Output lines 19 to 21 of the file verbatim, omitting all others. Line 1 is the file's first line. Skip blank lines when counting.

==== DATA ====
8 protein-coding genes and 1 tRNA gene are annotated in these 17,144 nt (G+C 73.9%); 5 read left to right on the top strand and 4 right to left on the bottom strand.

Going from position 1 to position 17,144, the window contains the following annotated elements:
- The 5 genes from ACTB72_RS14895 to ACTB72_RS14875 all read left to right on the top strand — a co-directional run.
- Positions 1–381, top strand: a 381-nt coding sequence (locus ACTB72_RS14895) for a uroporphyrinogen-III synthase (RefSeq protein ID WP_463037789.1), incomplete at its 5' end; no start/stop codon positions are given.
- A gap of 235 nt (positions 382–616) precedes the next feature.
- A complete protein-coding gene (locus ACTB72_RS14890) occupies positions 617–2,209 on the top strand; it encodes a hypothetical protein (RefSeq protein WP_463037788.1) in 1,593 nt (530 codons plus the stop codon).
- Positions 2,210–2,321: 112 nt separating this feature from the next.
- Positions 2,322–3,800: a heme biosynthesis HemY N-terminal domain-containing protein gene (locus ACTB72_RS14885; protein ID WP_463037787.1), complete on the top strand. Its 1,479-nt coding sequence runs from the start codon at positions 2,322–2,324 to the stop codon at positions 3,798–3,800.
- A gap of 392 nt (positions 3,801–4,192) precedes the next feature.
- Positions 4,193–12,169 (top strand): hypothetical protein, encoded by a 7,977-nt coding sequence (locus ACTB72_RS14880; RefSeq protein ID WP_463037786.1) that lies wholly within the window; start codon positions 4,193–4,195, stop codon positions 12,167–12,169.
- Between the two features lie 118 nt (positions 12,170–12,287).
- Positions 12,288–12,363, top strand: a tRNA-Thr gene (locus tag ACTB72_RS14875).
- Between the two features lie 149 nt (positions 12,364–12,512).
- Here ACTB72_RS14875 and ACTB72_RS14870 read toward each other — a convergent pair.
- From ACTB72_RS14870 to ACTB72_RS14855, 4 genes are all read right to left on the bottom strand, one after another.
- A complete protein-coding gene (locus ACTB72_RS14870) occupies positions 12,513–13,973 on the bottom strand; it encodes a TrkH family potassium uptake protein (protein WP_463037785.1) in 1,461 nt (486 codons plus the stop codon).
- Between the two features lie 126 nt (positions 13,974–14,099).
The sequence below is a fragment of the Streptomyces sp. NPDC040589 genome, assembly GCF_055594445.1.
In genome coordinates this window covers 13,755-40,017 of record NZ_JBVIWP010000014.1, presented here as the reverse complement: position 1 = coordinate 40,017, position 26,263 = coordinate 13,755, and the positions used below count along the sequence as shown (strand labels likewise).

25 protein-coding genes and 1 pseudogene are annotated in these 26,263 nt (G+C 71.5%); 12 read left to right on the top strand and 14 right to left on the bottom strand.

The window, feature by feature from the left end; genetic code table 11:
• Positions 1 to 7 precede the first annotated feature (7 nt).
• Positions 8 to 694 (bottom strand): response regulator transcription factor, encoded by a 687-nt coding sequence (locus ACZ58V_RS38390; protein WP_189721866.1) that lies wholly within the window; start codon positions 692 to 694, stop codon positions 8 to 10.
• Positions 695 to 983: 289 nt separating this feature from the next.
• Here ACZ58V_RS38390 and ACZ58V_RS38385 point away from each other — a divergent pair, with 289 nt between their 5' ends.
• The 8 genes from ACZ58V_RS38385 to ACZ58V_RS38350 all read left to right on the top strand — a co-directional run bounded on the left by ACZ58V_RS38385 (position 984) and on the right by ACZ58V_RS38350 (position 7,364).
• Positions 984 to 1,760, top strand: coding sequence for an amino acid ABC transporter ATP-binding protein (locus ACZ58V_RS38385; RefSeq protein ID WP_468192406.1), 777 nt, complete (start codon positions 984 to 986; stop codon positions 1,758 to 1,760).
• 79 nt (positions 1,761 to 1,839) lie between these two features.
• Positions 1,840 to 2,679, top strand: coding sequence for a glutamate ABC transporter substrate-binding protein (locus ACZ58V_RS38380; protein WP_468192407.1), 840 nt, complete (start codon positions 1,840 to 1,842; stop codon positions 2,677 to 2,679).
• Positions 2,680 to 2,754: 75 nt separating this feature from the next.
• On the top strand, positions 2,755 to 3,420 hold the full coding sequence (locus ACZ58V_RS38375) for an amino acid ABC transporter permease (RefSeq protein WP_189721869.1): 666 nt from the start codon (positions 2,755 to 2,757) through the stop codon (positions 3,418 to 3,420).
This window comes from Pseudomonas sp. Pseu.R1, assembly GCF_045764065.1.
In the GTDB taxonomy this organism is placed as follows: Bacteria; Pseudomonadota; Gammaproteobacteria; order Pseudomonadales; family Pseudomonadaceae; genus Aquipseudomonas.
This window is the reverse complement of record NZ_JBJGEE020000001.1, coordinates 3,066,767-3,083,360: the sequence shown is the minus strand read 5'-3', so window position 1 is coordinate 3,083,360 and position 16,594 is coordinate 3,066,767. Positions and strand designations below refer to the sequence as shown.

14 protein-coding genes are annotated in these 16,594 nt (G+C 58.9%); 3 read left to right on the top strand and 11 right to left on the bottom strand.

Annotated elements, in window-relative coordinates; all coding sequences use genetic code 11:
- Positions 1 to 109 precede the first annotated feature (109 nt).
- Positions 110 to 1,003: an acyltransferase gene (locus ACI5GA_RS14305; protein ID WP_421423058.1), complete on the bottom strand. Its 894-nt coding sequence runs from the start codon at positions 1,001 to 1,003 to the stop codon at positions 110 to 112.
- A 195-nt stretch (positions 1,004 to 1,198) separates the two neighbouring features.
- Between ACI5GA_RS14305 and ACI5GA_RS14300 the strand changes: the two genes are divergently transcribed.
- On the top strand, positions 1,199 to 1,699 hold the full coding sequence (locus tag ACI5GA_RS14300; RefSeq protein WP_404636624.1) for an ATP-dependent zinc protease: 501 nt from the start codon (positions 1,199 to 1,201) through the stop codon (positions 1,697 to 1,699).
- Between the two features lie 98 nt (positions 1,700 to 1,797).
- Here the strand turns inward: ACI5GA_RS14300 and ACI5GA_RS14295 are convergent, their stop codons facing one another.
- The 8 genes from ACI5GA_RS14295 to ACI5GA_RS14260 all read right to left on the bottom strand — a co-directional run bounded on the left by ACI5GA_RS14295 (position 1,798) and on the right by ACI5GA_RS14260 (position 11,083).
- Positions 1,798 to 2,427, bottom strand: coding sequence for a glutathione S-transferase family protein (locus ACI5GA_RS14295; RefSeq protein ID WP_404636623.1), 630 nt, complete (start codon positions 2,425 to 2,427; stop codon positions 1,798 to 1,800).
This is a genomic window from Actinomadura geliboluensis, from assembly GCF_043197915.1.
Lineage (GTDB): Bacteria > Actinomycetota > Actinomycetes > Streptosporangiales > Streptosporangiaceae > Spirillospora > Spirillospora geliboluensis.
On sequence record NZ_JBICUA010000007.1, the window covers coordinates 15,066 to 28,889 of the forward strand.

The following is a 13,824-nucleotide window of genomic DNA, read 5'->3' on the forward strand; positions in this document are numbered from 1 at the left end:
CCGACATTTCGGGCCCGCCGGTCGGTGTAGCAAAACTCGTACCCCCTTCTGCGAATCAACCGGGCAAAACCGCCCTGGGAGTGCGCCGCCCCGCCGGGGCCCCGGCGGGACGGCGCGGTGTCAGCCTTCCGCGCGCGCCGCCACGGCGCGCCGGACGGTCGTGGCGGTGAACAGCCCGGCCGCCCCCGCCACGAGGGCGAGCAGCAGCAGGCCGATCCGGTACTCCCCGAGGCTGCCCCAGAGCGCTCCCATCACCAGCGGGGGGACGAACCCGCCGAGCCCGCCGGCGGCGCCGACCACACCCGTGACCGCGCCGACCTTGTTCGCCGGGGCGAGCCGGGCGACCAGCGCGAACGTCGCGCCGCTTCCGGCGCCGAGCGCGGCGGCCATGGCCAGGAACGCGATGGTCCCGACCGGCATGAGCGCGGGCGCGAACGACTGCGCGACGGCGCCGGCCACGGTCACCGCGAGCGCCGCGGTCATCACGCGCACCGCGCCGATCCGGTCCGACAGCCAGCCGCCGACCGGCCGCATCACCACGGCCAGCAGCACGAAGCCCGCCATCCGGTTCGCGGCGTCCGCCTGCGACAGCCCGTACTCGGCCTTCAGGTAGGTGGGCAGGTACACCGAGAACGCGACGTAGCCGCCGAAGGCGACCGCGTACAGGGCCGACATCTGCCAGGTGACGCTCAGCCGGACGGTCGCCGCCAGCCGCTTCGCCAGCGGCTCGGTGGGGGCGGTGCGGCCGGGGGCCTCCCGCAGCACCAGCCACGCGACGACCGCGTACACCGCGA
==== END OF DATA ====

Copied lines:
In genome coordinates this window covers 13,755-40,017 of record NZ_JBVIWP010000014.1, presented here as the reverse complement: position 1 = coordinate 40,017, position 26,263 = coordinate 13,755, and the positions used below count along the sequence as shown (strand labels likewise).

25 protein-coding genes and 1 pseudogene are annotated in these 26,263 nt (G+C 71.5%); 12 read left to right on the top strand and 14 right to left on the bottom strand.

The window, feature by feature from the left end; genetic code table 11: